Harvey Flooding - Dickinson

Residents in boats make their way up Deats Road in Dickinson on Monday, Aug. 28, 2017 after historic flooding caused by Hurricane Harvey.

Harvey Flooding — Dickinson

While a hurricane announces its presence days in advance, strategic evacuation protocol cannot be overlooked.

Factors such as areas prone to weather risks to the angle of a hurricane to the time of day to even one’s ZIP code are considered in determining when and how to evacuate, Galveston’s Chief of Emergency Management Mark Morgan said.

“What we try to do is evacuate ahead of the tropical force winds as they come ashore; we don’t go by the eye, we go outward to where the tropical force winds start,” Morgan said. “So, we want to time our evacuation to whenever those winds start to hit the shoreline. We want to make sure everybody is out by then.”

When conditions become favorable for the formation of a hurricane, the National Weather Service will issue coastal residents a “hurricane watch.” Should this weather pattern evolve into a hurricane, a city’s mayor or the county judge decides whether to call for an evacuation.

A decision to order an evacuation would typically be made 48 to 72 hours in advance of tropical force winds reaching the shore, Morgan said.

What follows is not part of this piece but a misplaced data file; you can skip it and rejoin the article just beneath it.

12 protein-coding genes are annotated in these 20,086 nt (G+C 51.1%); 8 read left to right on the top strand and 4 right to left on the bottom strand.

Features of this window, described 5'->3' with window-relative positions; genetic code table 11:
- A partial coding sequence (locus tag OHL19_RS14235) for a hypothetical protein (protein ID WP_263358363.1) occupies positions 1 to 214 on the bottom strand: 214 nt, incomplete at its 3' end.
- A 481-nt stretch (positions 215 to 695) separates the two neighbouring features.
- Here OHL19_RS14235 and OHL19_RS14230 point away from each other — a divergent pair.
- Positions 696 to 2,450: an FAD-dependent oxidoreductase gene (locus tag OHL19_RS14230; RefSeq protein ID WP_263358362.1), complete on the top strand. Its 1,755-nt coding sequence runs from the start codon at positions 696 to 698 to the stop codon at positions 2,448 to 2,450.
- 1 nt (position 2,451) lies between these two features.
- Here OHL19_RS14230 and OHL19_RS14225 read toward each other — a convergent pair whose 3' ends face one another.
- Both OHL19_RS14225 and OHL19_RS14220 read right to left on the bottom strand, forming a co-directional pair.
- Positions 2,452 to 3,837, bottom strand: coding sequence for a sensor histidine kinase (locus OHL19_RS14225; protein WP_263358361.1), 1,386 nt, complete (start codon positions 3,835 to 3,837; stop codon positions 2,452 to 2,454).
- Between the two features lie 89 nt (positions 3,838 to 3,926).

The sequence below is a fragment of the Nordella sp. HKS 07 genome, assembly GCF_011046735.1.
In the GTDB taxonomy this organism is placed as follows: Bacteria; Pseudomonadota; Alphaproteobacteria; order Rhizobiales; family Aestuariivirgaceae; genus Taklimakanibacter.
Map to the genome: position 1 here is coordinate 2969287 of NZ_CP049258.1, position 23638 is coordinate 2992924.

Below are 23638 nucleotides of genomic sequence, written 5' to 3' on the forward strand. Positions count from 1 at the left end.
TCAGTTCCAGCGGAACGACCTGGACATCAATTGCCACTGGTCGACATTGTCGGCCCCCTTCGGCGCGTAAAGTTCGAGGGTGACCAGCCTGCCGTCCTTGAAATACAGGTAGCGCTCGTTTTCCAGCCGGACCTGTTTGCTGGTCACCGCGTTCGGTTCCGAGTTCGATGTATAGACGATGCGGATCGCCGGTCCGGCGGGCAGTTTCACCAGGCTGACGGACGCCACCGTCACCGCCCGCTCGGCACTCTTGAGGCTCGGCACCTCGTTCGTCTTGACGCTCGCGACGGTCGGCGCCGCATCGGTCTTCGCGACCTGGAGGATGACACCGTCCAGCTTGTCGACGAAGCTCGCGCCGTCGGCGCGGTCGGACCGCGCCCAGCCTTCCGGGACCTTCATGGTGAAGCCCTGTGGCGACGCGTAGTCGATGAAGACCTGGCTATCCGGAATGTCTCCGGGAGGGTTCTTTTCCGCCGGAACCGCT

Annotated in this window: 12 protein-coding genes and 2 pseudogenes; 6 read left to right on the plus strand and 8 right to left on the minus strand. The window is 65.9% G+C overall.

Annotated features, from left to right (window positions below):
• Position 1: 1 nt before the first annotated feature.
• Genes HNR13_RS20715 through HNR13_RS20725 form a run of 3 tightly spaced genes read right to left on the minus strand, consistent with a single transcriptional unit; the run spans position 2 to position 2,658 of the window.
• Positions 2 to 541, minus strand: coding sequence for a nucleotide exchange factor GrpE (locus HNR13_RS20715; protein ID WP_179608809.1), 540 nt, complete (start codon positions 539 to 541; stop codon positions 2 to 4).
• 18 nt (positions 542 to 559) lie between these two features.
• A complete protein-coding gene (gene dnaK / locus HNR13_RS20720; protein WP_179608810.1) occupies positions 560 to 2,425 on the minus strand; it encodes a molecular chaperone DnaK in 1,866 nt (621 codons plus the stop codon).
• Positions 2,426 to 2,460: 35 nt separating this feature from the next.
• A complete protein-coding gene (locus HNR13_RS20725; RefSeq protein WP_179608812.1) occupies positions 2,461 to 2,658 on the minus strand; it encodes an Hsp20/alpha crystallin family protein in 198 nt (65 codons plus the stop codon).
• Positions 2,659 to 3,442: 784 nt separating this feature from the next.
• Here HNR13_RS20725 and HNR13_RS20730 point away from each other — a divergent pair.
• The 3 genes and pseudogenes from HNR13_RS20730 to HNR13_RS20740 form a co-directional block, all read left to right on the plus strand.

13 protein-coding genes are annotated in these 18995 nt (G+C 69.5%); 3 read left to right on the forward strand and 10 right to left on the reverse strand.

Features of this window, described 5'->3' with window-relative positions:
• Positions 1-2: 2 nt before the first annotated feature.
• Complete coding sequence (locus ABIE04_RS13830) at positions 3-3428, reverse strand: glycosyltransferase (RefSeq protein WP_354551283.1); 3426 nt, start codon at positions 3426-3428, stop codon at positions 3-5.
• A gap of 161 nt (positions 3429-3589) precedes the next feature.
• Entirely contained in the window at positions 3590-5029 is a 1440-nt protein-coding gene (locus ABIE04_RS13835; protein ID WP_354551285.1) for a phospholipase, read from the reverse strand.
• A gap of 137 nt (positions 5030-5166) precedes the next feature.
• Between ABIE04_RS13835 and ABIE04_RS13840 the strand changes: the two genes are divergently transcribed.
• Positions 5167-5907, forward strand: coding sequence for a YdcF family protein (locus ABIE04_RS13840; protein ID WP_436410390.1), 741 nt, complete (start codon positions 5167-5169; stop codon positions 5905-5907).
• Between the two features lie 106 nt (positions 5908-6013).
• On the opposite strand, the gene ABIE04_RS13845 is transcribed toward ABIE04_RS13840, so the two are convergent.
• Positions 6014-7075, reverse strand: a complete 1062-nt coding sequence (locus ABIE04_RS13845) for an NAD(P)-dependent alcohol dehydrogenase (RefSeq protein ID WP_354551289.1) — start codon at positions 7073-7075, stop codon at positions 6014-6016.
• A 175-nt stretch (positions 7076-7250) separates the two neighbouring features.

During severe weather, a city can call for either a voluntary or mandatory evacuation. Typically, a voluntary evacuation applies to residents in areas susceptible to weather risks — such as the Bolivar Peninsula or the West End of Galveston, Morgan said.

“What that would do is allow folks to leave the West End and lower areas and stay in hotels or stay with family members up in the higher elevations,” Morgan said.

“That would be a scenario where it would be a tropical storm, tropical depression or a very low Category 1 hurricane. Anything higher than that, we would probably call for a mandatory evacuation of the entire island.”

A mandatory evacuation would be ordered for more severe weather that would threaten everyone in a city. Under a mandatory evacuation, evacuations take place in stages based on residents’ respective ZIP codes — with those living in ZIP codes closest to the coast and with the lowest elevations evacuating first, and so on.

“If we don’t use the proper stages in the evacuation process, then everyone ahead of us is going to clog up the roadways, and then will be stuck on the Gulf Coast with no way to get out,” Morgan said.

Once people reach the mainland, there are three primary evacuation routes in Galveston County away from the Gulf Coast: Interstate 45, state Highway 146 or state Highway 6. Bolivar Peninsula residents can take state Highway 87 to state Highway 124. Those particular routes are recommended, but aren’t mandatory, Morgan said.

“We learned during Hurricane Rita that there are just too many people to get out, so you have to allow folks to go the way that they know how to go as the best way to get out,” Morgan said.

In some cases, evacuations can stall traffic for several hours, so it is recommended evacuees should have a full tank of gas and any supplies needed for a long road trip.

Depending on the circumstances, traffic flow on southbound lanes may be reversed to allow more people to escape an incoming storm. 

Michael A. Smith: 409-683-5206; michael.smith@galvnews.com


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